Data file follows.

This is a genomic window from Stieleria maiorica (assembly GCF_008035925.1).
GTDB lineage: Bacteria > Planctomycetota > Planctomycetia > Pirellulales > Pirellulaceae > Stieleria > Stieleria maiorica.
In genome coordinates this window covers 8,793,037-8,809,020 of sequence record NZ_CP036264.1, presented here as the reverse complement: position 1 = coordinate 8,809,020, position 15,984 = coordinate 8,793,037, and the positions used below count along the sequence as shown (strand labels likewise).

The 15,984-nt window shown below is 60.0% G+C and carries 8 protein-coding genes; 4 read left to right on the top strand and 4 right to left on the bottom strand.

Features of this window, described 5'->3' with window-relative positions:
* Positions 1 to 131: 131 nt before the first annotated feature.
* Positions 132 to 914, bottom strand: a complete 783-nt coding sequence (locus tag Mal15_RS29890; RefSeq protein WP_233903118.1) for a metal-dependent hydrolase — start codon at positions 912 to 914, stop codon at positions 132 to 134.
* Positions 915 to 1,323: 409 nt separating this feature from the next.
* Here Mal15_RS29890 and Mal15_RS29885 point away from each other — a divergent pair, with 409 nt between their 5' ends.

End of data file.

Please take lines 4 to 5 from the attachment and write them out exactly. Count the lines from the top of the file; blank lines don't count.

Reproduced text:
The 15,984-nt window shown below is 60.0% G+C and carries 8 protein-coding genes; 4 read left to right on the top strand and 4 right to left on the bottom strand.

Features of this window, described 5'->3' with window-relative positions: